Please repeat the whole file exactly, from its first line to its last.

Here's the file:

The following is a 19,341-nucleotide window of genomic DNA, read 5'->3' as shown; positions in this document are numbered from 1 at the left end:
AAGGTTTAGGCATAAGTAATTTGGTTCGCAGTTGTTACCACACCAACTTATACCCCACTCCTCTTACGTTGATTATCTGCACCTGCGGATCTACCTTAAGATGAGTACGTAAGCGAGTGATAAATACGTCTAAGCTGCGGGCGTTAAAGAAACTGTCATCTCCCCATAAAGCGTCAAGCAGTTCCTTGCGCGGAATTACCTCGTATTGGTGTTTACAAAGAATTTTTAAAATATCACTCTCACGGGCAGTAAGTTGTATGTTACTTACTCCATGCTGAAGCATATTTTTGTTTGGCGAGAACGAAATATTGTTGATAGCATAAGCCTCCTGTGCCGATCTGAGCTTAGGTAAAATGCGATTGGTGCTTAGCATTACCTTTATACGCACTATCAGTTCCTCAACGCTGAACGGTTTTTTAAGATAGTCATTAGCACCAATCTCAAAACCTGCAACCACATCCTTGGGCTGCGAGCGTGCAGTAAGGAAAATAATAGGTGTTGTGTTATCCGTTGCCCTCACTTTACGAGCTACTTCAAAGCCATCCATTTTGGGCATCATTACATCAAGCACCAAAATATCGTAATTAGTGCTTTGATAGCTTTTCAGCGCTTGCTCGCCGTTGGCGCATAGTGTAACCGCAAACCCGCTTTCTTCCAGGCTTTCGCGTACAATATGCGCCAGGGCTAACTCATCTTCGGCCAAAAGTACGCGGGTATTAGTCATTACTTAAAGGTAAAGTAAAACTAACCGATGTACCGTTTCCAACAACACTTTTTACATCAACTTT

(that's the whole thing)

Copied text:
The following is a 19,341-nucleotide window of genomic DNA, read 5'->3' as shown; positions in this document are numbered from 1 at the left end:
AAGGTTTAGGCATAAGTAATTTGGTTCGCAGTTGTTACCACACCAACTTATACCCCACTCCTCTTACGTTGATTATCTGCACCTGCGGATCTACCTTAAGATGAGTACGTAAGCGAGTGATAAATACGTCTAAGCTGCGGGCGTTAAAGAAACTGTCATCTCCCCATAAAGCGTCAAGCAGTTCCTTGCGCGGAATTACCTCGTATTGGTGTTTACAAAGAATTTTTAAAATATCACTCTCACGGGCAGTAAGTTGTATGTTACTTACTCCATGCTGAAGCATATTTTTGTTTGGCGAGAACGAAATATTGTTGATAGCATAAGCCTCCTGTGCCGATCTGAGCTTAGGTAAAATGCGATTGGTGCTTAGCATTACCTTTATACGCACTATCAGTTCCTCAACGCTGAACGGTTTTTTAAGATAGTCATTAGCACCAATCTCAAAACCTGCAACCACATCCTTGGGCTGCGAGCGTGCAGTAAGGAAAATAATAGGTGTTGTGTTATCCGTTGCCCTCACTTTACGAGCTACTTCAAAGCCATCCATTTTGGGCATCATTACATCAAGCACCAAAATATCGTAATTAGTGCTTTGATAGCTTTTCAGCGCTTGCTCGCCGTTGGCGCATAGTGTAACCGCAAACCCGCTTTCTTCCAGGCTTTCGCGTACAATATGCGCCAGGGCTAACTCATCTTCGGCCAAAAGTACGCGGGTATTAGTCATTACTTAAAGGTAAAGTAAAACTAACCGATGTACCGTTTCCAACAACACTTTTTACATCAACTTT